Survivor
Now That's A Reward

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The Brady Punch

Over at Lopevi, the guys are lamenting the fact that they weren't able to win the challenge. Rory claims that Da could have provided them with "every creature comfort" that they needed, and...I'm not sure I would go that far. This isn't Gilligan's Island. Da doesn't make coconut televisions or curtains. Still, though, you have to feel for the guys as they sit around gnawing on plantains yet again. There's almost nothing I would want to munch on quite this often, and definitely not something that I most often hear described as "like a banana, but more potato-y." Chad confirms in an interview that morale is low, and that Travis, in particular, is not into the repetitive eating. Furthermore, Travis is missing his family fairly acutely. Travis glumly tells us that, indeed, his biggest concern while he's on the island is how the family is back at home. He wonders if they miss him, even though he's pretty sure they probably do. "My boys are my life," he says. In fact, they are his life to such a degree that he had to leave them for thirty-nine days to go and be on TV. ["Again, thank you. Does he love his kids as much as Jenna Morasca loved her DYING MOTHER?!" -- Wing Chun] It's my favorite argument. It's not that I think you're doing anything wrong by leaving your kids for that long -- heck, they'll live. It's the way people sit around and act like they've been taken from their kids, as opposed to having chosen to do a fun, frivolous activity away from their kids.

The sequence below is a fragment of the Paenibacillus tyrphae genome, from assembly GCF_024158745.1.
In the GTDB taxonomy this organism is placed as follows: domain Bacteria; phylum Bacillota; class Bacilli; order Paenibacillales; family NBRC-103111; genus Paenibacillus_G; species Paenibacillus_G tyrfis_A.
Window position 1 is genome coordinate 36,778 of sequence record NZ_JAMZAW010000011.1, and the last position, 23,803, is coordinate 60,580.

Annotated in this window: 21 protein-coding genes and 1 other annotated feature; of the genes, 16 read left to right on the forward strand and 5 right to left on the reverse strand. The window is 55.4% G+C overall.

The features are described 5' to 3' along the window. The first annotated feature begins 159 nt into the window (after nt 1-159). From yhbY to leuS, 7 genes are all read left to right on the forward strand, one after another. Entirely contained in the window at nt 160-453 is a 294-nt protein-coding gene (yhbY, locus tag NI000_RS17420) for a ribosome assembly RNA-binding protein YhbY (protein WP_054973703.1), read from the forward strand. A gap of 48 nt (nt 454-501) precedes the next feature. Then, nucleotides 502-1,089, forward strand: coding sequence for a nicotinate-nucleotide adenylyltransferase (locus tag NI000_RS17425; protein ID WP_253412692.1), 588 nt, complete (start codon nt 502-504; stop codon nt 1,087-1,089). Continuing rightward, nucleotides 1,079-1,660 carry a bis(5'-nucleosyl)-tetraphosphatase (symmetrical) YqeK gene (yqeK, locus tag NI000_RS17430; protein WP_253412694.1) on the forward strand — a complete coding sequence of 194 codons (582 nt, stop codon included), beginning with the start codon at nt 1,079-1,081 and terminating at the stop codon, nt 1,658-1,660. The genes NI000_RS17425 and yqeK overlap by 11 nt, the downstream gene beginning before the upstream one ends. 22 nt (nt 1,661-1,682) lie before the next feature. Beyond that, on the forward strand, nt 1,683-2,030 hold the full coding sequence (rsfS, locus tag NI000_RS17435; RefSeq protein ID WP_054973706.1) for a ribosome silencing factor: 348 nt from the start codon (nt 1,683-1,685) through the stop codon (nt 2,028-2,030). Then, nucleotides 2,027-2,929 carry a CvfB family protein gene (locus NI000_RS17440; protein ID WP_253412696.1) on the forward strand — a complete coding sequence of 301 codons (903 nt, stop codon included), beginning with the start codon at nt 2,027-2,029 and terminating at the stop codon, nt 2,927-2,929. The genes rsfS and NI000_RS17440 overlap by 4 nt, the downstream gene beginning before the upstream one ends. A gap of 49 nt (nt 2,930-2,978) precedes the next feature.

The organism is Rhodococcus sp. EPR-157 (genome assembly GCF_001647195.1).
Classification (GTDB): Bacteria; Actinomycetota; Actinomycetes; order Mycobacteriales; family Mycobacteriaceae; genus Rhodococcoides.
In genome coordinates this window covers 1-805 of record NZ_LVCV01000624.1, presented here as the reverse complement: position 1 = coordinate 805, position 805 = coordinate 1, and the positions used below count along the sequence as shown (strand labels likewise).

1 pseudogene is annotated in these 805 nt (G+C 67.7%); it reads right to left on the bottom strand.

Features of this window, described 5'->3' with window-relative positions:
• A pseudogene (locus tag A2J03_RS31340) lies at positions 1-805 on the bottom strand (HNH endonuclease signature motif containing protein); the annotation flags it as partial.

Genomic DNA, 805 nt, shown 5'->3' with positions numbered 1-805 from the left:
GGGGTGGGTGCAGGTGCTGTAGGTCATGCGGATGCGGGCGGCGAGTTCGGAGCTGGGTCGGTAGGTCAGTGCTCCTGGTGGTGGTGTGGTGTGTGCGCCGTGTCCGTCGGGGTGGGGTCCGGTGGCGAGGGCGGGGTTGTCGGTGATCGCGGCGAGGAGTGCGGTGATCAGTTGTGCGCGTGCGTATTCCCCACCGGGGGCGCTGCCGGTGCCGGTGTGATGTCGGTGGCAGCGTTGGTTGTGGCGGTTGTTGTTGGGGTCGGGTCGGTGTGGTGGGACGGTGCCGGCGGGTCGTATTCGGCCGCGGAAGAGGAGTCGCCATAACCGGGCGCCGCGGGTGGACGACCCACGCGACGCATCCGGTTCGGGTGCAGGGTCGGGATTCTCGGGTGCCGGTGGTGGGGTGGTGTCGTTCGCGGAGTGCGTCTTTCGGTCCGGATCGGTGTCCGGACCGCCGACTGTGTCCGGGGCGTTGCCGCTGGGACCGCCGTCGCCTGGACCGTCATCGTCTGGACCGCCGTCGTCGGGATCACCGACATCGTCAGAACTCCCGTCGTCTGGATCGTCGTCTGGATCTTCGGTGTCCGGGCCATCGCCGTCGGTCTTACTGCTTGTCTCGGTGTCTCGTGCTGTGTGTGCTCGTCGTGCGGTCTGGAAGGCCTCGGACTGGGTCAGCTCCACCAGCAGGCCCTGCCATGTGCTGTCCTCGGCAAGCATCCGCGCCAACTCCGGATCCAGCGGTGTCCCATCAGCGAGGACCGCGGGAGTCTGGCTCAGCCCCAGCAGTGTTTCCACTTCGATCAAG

Around the fire, Rory and Chad discuss Travis's state of mind and agree that he's allowing his thoughts of his family to distract him from the game. In fact, in an interview, Rory refers to Travis's love for his family as "his weakness." He tells this to Travis in person, as well, warning him that this will make people wonder whether he's "trippin'." As if there's ever been a person on the show who wasn't. In return, Travis tells us that he thinks Rory, like many of history's irritating individuals as well as most of the boys I loved between the ages of thirteen and thirty, is primarily "misunderstood." As we watch a little bit of bickering between Rory and Sarge, Travis explains that Rory is only one of several guys who has a strong personality. Travis seems to hold Sarge and Rory equally responsible for the fact that they do so damn much fighting. No matter whom he holds responsible for it, Travis says that he's tired of the arguing and stuff. The more I watch this, the more I think Sarge is in serious danger, once things get to an appropriate point, of being the first of these five to go, because nobody likes a bossy-ass, no matter how much they say they're going to follow you. And the women, in the event of a merge, are going to hate him. Ladies don't like it when you tell them when to take their craps. "Play nicely," Travis tells Sarge and Rory around the fire, "or you're both going to time-out." No kidding. At this point, I would even consider corporal punishment, which I don't generally believe in. But could I paddle Sarge? I believe so. Travis thinks they need "harmony in the team."

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Survivor

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